One of those self-driven self made men, within ten years, he had become a millionaire (which today would mean at last a multi0-millionaire or even billionaire!), primarily by buying seemingly worked-out diamond mines in South Africa. On Barney Barnato's death in 1897, Solly became head of the family business, Barnato Brothers. Despite having a keen interest in diamonds, he played a greater role in the gold industry. He established the Van Ryn Deep in 1902, the Government Gold Mining Areas (Modderfontein) in 1910 and the New State Areas in 1918. He acquired control of Langlaagte Estate and Gold Mining Company and Randfontein Estates Gold Mining Company from J.B.Robinson and became a director of the Diamond Syndicate.
In 1903 Joel purchased the Maiden Erlegh Estate in Earley.. He was renowned for being a generous man who purchased the first motorised ambulance for the Royal Berkshire Hospital. Another illustration of his generosity was exhibited when Sol Joel Park close to his estate was given to the Corporation of Reading in 1927. The official opening was undertaken by the then Duke of York , who became King George VII and was again an extravagant event.
Solly Joel died in 1931 and immediately his estate and possessions were sold at auction. The Home Stud Farm was sold in 1932 but continued until the 1980s.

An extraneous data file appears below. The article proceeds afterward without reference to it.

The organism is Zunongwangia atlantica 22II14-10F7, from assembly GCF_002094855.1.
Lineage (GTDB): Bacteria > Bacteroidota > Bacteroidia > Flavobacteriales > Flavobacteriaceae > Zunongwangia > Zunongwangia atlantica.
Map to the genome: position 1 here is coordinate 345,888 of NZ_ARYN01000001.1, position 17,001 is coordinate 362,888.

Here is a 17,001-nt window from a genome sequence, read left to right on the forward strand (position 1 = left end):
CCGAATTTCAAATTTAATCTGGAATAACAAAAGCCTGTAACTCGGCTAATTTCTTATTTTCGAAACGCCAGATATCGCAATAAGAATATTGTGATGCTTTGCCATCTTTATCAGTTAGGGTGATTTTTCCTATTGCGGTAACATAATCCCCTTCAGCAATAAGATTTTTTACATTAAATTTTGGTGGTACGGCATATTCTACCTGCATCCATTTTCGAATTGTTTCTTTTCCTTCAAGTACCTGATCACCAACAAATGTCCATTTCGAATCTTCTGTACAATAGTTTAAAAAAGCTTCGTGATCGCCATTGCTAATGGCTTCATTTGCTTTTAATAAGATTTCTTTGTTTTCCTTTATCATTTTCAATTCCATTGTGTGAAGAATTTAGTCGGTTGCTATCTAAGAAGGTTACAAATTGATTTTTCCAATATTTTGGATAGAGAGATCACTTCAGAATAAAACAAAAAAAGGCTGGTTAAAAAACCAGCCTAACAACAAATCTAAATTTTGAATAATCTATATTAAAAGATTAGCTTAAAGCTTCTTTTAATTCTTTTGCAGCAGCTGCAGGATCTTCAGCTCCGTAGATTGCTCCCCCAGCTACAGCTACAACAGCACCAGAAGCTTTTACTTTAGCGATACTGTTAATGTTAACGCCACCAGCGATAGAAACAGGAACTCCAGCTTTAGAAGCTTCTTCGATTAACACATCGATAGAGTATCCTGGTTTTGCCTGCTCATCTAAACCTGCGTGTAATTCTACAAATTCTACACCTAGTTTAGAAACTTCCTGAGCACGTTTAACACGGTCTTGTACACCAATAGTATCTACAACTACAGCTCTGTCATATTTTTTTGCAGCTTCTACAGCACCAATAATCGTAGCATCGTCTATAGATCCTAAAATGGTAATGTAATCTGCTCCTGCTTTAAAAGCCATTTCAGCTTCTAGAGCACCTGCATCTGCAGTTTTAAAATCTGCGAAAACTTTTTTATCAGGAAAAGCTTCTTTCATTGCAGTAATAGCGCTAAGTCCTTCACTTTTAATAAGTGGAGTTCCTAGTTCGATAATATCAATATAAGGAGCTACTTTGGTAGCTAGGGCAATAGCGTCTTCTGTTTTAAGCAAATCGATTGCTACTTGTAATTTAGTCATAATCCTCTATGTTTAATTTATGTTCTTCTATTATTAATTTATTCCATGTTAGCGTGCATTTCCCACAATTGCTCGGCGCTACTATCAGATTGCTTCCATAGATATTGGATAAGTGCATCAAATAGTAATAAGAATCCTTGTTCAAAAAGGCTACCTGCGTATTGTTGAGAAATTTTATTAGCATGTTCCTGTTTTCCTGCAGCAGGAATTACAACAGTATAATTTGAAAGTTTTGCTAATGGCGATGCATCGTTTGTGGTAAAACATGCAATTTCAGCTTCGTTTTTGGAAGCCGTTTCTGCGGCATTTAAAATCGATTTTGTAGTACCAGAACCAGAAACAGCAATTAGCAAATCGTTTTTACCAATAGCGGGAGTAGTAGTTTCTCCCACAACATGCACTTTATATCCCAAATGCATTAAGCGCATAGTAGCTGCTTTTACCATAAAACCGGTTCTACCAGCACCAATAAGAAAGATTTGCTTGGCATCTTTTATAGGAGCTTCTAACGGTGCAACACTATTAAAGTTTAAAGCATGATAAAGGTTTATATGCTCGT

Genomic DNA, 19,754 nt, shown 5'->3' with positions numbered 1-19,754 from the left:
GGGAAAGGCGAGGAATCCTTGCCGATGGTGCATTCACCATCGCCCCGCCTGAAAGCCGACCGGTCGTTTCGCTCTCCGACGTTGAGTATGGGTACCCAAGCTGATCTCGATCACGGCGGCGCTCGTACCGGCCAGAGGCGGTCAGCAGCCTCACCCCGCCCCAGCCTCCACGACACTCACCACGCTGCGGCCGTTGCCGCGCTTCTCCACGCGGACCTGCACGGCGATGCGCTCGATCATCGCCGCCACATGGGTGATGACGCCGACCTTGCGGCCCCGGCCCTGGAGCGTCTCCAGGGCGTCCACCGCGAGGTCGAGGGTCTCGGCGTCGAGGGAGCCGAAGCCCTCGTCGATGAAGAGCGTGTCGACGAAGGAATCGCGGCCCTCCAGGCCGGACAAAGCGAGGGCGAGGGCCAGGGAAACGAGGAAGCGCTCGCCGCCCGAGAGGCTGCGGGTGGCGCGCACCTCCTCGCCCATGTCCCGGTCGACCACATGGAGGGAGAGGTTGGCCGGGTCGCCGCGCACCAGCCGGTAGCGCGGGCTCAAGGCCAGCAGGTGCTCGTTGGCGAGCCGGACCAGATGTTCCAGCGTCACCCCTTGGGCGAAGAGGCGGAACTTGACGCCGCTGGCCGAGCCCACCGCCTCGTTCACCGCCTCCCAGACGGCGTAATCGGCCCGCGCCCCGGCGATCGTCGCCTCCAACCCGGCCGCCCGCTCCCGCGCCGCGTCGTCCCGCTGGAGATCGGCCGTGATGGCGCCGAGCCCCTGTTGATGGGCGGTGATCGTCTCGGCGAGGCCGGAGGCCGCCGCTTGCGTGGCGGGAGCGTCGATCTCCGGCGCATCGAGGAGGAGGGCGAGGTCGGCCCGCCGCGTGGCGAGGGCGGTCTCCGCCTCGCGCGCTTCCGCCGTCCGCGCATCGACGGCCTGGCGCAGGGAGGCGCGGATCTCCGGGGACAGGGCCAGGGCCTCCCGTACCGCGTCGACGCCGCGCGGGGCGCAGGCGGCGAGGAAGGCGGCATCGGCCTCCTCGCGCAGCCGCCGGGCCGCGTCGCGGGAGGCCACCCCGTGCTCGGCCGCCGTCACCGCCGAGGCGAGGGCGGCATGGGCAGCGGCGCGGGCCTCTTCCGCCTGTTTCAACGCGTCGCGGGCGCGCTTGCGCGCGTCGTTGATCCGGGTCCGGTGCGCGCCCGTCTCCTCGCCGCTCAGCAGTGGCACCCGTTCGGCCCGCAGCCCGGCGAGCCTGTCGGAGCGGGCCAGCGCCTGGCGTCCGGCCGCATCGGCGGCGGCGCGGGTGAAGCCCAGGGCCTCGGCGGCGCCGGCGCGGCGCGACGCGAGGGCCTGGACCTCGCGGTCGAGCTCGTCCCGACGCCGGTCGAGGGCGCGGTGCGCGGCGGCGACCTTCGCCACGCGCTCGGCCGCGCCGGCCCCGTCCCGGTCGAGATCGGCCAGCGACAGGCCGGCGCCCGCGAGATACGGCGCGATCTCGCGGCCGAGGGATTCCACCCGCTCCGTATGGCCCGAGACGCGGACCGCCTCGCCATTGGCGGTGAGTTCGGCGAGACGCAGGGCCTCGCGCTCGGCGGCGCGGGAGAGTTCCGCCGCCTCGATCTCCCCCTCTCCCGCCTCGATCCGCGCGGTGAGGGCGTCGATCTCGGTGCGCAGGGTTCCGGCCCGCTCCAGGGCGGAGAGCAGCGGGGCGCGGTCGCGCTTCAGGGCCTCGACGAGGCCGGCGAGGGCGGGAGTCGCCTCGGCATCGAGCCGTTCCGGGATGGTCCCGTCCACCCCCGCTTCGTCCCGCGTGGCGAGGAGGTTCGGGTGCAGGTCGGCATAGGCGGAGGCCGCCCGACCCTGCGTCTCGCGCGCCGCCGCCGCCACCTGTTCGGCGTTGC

Final Years and Erasure.
After his death, in 1931, the luxurious contents of the mansion were sold by auction. The Mansion itself became Maiden Erlegh School for Boys. During the summer a punt was used to take certain pupils onto the large island on Maiden Erlegh Lake and lessons were held in the thatched building which stood there until the 1960s. The school flourished until 1942. In 1945 the building was sold in to the Church Army, who used it as a Training College until 1952. ICI then bought the Manor and used it as a conference centre and offices until 1954, when Cooper Estates Ltd purchased the site. Hungarian refugees were housed there, following the Soviet invasion of their country in 1956. They were its last residents - the bulldozers starting their destruction in March 1960. The County Council had considered purchasing the site from ICI and establishing their offices there. However, they opted for the site at Shinfield instead.
Saving of The Park
In response to the demands of local residents, Cooper Estates agreed to sell Maiden Erlegh Lake and the surrounding woodland, almost the last remnants of the old Maiden Erlegh Estate, to Earley Parish Council in return for being allowed to build on another greenfield site. As the purchase would lead to an increase in the rates the Council held a public meeting and a referendum. With the backing of the people of Earley the Council purchased the site for £8,500 in 1965. More recently Old Lane Wood, at the rear of Sellafield Way, was obtained from the District Council, making the Park some 24 acres in total.
The fine Mansion stood between Silverdale Road and Crawford Close. The large Turkey Oak which stands in the middle of the Close is believed to have grown against the Palm Court, and thus is not symmetrical in shape. To get to the Mansion one travelled from Wokingham Road along Maiden Erlegh Drive, most of which still exists today complete with sections of Victorian fencing and the Lodge.